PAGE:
Opendoor buys houses, refurbishes them and sells them a few months later. Essentially, it flips homes. The company rejects that description, however, and would prefer you called it an “iBuyer” — a technology-enabled, one-stop shop for homeowners who want to sell quickly with as little friction as possible. You enter your home address on the website, and some details about the state of the property and its features, and it makes you an offer.
In fairness, Opendoor makes most of its money from charging the seller a 6%-9% levy on the gross purchase price — not from buying low and selling high. (In the U.S. someone selling a house the old-fashioned way might pay 5%-6% in broker fees.) It sold almost 19,000 homes last year in 21 U.S. cities, although Phoenix, Dallas, Atlanta and Raleigh account for almost half of its revenue. Rival real-estate websites such as Zillow Group Inc. have also jumped aboard the iBuying bandwagon.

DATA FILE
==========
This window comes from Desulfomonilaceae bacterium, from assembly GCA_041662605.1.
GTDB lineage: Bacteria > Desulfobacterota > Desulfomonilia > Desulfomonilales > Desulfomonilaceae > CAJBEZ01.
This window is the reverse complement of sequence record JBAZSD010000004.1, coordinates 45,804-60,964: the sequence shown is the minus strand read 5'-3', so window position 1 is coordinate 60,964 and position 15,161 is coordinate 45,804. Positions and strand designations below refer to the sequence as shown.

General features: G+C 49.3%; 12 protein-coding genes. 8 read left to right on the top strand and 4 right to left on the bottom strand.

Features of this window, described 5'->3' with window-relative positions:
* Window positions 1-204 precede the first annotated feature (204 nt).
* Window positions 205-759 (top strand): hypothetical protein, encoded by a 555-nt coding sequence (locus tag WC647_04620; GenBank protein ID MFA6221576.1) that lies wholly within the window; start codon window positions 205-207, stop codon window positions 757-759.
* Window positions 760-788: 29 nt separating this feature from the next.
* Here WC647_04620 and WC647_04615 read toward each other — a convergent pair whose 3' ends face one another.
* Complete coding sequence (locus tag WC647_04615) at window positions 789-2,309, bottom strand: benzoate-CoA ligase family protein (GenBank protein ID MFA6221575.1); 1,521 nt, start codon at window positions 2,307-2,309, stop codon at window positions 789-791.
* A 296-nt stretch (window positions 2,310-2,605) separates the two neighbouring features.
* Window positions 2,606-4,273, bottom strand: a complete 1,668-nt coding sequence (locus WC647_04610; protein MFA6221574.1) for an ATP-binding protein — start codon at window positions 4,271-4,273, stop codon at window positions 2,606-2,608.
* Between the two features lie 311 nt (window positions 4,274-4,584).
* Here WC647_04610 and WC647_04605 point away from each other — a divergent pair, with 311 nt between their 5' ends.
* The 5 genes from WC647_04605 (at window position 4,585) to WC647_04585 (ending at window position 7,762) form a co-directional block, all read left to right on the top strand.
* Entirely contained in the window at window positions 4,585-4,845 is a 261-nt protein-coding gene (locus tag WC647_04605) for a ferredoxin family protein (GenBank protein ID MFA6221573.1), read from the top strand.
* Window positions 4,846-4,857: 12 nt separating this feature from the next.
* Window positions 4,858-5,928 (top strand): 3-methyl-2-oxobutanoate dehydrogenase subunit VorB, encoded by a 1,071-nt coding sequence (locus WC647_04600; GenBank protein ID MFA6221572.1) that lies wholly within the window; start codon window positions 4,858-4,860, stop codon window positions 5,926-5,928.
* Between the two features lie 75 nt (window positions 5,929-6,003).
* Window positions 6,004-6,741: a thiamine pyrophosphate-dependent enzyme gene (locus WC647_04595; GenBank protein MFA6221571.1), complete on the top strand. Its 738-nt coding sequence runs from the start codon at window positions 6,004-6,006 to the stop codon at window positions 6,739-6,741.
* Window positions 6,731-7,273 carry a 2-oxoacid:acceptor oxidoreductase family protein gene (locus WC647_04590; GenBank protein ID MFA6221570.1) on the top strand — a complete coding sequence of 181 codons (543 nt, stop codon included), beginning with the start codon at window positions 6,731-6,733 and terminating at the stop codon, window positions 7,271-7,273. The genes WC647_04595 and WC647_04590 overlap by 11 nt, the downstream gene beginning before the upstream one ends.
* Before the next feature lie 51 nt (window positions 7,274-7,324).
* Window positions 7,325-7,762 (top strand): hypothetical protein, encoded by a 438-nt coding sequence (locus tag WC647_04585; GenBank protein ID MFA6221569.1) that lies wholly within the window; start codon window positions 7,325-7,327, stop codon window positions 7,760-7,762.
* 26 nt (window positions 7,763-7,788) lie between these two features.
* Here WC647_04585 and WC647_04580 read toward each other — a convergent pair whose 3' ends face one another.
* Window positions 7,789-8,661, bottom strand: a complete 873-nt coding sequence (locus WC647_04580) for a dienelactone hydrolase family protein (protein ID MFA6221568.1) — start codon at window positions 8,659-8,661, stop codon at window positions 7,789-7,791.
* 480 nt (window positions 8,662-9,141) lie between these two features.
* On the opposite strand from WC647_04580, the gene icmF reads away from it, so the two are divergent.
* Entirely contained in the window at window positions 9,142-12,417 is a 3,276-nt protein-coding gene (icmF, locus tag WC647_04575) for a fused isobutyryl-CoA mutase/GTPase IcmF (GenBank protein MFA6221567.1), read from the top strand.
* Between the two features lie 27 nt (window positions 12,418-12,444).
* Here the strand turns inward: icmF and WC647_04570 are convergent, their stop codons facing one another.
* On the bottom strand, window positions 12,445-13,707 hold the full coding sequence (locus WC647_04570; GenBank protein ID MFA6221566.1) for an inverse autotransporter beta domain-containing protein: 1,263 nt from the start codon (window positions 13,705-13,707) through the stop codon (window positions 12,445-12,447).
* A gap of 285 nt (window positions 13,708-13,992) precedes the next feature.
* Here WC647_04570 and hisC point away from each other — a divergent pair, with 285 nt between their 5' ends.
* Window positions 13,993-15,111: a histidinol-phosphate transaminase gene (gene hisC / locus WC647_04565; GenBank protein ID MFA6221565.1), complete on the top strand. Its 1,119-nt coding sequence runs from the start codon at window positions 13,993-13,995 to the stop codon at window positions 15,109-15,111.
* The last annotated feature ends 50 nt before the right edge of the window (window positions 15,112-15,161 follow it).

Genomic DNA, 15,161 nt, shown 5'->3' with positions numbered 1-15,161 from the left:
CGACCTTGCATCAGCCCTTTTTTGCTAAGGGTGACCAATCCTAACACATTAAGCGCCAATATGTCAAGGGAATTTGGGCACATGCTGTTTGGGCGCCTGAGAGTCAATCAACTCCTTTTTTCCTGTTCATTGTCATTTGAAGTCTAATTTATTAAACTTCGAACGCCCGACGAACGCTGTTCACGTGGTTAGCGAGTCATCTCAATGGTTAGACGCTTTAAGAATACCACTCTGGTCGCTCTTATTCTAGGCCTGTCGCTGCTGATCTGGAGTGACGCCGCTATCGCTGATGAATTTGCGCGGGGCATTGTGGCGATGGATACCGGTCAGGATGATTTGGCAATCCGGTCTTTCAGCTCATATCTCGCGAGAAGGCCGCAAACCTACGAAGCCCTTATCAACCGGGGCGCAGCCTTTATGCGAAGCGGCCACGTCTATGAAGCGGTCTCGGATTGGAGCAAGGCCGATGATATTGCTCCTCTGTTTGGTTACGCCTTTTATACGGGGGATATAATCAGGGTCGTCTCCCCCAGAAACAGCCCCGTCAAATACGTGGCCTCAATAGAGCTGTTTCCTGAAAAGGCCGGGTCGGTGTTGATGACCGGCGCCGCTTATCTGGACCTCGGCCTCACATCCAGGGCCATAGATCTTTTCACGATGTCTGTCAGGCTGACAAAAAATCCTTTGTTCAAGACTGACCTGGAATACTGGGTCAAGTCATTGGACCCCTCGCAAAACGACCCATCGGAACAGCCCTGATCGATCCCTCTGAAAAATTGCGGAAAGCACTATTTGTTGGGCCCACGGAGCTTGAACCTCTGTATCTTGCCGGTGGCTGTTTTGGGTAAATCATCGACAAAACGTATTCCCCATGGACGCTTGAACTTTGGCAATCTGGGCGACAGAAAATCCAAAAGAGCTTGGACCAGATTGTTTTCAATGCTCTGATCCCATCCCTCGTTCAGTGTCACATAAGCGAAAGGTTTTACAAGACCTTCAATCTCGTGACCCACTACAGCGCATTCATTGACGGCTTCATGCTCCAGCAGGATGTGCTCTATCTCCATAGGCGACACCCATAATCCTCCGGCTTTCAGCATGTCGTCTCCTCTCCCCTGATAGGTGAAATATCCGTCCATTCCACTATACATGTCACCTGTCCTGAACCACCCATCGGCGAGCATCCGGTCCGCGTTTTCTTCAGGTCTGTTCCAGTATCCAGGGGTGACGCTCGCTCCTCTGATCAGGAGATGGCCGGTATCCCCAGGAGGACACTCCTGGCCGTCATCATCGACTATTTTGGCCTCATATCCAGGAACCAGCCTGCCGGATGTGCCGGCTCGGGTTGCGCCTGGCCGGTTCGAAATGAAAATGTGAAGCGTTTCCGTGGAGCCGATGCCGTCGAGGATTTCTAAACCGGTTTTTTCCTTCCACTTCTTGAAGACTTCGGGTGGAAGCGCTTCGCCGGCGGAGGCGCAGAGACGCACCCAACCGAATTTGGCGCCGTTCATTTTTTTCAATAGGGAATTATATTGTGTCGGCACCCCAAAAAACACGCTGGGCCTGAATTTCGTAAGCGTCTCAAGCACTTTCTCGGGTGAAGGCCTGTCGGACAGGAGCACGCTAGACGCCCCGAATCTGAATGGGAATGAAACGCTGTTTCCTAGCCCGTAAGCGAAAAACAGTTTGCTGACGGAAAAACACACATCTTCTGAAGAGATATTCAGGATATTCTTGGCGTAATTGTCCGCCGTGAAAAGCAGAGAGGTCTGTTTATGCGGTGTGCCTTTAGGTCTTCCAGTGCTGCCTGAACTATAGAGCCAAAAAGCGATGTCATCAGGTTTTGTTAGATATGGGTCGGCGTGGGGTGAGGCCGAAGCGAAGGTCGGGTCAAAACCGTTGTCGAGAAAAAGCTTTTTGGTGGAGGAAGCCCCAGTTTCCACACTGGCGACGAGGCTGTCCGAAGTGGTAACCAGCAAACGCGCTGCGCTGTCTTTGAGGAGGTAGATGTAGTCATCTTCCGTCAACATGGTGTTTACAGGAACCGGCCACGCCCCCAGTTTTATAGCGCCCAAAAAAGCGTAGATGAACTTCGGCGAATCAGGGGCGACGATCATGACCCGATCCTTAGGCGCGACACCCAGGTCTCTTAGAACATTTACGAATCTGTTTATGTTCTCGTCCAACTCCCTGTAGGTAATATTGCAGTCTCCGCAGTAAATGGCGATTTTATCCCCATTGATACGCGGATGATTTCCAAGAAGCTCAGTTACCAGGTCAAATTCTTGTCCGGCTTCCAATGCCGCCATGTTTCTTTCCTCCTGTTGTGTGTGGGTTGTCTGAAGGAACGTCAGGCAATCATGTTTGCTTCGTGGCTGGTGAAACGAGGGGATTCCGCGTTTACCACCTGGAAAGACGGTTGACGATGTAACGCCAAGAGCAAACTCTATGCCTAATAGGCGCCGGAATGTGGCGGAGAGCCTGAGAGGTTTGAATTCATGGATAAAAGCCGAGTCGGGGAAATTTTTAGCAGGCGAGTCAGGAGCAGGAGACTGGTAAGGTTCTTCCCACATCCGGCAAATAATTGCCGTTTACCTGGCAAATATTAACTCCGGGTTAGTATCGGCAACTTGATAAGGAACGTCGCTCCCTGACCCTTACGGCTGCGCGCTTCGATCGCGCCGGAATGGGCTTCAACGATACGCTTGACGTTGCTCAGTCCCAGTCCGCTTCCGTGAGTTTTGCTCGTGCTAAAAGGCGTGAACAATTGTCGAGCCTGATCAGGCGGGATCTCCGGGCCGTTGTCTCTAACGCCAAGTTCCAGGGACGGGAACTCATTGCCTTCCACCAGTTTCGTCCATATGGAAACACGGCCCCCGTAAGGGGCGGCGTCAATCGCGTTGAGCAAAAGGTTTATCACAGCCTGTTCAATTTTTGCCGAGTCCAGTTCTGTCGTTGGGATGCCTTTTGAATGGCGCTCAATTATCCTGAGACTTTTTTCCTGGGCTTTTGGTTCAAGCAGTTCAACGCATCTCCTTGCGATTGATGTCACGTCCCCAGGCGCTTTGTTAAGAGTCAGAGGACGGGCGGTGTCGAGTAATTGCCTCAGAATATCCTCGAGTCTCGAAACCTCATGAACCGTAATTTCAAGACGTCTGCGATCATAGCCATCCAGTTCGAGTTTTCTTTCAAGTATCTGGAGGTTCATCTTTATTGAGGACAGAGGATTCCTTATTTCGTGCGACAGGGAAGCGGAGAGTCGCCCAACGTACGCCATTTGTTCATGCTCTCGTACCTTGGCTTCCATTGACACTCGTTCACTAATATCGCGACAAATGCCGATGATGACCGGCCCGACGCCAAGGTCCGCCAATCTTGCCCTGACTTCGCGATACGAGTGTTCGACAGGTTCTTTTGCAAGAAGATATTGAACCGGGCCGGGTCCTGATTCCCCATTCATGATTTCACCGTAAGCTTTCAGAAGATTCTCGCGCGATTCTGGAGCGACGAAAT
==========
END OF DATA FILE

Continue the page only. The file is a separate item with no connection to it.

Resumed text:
This is a very good moment to go public. America’s housing market is booming, thanks to rock-bottom interest rates and a pandemic-induced urge for more space and bigger gardens. Covid-19 infection concerns also validate Opendoor’s business model. Sellers who accept its algorithm-generated cash offer avoid human house-hunters traipsing through their living rooms.
So far, investors have been willing to overlook Opendoor’s $900 million or so of losses since it was founded in 2014. They’ve also accepted that revenue may halve this year because the company paused the buying of properties during the pandemic and laid off a third of its staff. While it has restarted home purchases, revenue isn’t expected to recover until 2022. That’s an odd look for a high-growth company.
When the Vision Fund last invested in 2019, it valued Opendoor at just $3.8 billion. This year, Social Capital Hedosophia Holdings